A member that wants to get involved in social ministry may not know how to properly tag people. They may not understand other important things like post visibility, hashtags or how to switch accounts.
Having a solid social media policy gives people an insight into the best ways to use different platforms and helps ensure you're getting the most out of your posts. This makes it much easier for new people to get involved on social and helps ensure posts are being done correctly the first time around.
Establish Security Measures
Do you know who has access to passwords for certain social accounts? Is someone in charge of changing passwords once certain members of the church leave? Who should someone talk to if they notice suspicious activity in your account?
Your social media policy can answer all of these important questions and more!
Security is important for every organization, and that includes churches. Your church's social media profile can contain a lot of important information. Private messages may contain sensitive information about church members.
In some cases, if you have a credit card tied to your account, hackers could even get access to that.
This is why it's important to have a social media policy that addresses security concerns. All it takes is one person forgetting to logout or losing a password to cause problems.
Prepare for Problems
In a perfect world, everyone would conduct themselves civilly online, but you need to prepare for problems from other users. Instead of scrambling to find a solution to a problem when it arises, take time to plot out a response protocol in your social media policy.
Set Rules About Member Stories
Churches can be some of the most loving and trusting environments you can be in. Some congregation members wouldn't think twice about sharing difficult and personal information around family matters, job problems or even issues with addiction.
Some of your members may be fine talking about certain things during Bible studies and prayer groups. However, they may not be open to having members outside of their church circle knowing their personal business.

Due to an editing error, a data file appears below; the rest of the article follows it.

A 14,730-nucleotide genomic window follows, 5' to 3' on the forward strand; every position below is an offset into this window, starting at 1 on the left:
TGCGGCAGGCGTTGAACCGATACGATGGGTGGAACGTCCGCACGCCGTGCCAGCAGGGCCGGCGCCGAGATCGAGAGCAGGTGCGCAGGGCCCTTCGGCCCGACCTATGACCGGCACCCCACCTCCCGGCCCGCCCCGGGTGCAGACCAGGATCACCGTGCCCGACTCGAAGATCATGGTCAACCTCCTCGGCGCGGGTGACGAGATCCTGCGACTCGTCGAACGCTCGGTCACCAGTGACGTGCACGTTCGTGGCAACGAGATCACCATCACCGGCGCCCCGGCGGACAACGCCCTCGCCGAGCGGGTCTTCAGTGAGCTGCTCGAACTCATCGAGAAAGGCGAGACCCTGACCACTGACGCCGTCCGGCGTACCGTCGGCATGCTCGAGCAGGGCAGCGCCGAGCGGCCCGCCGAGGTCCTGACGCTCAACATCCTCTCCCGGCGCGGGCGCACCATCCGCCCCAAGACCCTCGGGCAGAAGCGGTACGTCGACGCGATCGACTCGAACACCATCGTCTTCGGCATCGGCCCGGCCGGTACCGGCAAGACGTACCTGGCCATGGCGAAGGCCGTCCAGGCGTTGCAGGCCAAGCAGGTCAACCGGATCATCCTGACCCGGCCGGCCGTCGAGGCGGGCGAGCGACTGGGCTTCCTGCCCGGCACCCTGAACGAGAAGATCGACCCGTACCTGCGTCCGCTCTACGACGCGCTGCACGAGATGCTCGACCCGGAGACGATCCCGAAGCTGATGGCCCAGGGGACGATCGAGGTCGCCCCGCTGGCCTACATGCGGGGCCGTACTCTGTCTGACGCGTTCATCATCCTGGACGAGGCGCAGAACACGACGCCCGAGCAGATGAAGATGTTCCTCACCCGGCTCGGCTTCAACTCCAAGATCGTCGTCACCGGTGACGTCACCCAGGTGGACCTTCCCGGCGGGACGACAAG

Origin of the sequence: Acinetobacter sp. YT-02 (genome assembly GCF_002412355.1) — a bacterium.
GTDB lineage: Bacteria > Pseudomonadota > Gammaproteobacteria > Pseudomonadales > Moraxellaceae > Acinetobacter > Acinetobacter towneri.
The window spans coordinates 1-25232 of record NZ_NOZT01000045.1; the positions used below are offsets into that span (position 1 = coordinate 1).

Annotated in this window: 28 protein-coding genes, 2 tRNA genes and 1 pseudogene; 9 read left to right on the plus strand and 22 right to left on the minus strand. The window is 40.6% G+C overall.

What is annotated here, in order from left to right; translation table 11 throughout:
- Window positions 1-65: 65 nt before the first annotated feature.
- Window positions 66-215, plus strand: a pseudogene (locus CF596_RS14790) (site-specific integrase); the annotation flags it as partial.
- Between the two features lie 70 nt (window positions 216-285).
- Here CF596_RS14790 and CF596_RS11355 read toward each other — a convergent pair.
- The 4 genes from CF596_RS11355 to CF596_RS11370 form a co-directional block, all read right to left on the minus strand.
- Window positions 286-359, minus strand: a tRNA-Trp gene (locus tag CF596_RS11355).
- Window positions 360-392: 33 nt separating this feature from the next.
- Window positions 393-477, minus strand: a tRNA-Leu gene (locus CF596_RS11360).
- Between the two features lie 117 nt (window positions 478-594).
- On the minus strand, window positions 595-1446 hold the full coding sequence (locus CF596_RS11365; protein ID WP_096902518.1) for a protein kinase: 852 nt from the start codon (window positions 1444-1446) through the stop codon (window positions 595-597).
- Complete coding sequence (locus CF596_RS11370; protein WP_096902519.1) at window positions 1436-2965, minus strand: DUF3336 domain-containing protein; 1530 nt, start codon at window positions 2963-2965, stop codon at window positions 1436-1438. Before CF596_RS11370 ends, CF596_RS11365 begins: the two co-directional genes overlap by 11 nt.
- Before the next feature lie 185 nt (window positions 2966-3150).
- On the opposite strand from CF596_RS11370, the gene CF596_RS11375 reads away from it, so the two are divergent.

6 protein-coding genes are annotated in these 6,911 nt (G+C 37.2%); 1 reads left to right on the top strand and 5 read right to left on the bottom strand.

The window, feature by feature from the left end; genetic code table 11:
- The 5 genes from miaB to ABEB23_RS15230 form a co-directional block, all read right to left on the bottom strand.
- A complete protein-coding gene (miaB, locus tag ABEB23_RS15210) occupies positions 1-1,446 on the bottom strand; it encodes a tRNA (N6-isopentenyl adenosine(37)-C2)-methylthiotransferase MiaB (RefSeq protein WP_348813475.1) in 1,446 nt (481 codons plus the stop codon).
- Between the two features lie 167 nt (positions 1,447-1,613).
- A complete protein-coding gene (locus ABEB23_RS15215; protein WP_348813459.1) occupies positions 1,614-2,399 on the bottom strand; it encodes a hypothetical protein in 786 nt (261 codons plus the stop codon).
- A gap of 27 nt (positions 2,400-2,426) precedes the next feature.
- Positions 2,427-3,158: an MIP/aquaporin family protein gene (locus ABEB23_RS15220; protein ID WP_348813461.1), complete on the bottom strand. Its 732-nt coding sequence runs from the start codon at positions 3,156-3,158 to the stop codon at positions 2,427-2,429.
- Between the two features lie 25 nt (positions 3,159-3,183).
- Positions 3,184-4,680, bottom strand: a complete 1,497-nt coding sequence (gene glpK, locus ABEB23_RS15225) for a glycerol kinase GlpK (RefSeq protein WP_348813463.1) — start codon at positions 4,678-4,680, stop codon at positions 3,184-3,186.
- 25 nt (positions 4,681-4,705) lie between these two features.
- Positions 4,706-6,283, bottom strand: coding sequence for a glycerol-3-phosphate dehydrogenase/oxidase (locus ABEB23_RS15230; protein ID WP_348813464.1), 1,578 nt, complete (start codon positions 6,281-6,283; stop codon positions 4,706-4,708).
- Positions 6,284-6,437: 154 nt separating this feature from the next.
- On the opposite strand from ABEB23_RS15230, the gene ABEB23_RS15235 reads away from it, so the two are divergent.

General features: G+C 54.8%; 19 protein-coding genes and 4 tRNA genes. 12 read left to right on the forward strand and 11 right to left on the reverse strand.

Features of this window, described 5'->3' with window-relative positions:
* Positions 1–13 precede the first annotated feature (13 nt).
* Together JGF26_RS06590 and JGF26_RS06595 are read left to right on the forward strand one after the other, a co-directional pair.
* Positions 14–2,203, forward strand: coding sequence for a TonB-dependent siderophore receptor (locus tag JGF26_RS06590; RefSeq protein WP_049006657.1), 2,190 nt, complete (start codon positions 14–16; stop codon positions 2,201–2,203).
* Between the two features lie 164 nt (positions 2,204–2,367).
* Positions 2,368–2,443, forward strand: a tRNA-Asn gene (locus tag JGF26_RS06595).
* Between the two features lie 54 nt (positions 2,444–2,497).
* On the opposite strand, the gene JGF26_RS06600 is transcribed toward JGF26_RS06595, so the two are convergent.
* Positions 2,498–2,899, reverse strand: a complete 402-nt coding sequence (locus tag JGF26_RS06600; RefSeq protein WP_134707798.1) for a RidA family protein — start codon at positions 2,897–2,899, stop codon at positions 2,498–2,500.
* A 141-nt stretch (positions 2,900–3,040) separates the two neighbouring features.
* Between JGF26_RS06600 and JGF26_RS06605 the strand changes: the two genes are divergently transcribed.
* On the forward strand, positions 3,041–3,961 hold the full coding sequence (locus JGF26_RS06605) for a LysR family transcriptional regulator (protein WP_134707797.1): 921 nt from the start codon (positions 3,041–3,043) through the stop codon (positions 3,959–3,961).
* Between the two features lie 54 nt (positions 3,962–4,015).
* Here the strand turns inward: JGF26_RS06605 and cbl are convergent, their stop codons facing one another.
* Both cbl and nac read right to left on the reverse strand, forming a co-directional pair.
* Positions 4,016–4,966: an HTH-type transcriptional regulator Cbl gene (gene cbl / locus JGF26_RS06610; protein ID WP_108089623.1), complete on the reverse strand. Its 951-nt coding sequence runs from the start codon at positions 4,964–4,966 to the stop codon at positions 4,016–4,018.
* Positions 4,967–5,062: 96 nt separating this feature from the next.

Making a public post about a personal prayer request to help someone going through cancer treatments may not be okay. Posting about someone needing prayers for an undisclosed medical issue might be. Or the person someone is posting about may prefer to be left off social media altogether.
This is another reason why we highly recommend putting together a social media policy. A well-meaning member could easily cause trouble or offense by sharing news. Set rules around what kind of news is okay to share on social media and what's best left for smaller groups.
Tips for Creating a Stellar Social Media Policy
Now that you see all of the good a social media policy can do for your church, let's talk about the best way to create one.
When you're creating your policy, it's important to be as thorough as possible. Some of the rules you have around content and posting can be unique, but there are some universal things you should do and include if you want to have a comprehensive policy.
Gather Your Team
If you have one person handling the creation of your social media policy, you're going about this all wrong. You don't have to involve the entire congregation, but you should have some key stakeholders that help with your policy creation.
Involving different people helps ensure you aren't creating your policy in a vacuum. Varying opinions and new perspectives can help you see certain things in a different light and ensure that different voices are heard.
Elders, deacons, trustees and the pastor are obvious choices for who to involve. Getting people in leadership positions to help out is always a good idea, but this could be a great time to tap into some church talent.
Let your flock know you're creating a social media policy and anyone with marketing experience is encouraged to join. Getting insight from a professional can help make your policy even more effective.
Establish the Ground Rules
Your social media policy is going to focus a lot on content, but you should still take a little time to address some basic things everyone posting for your church should know.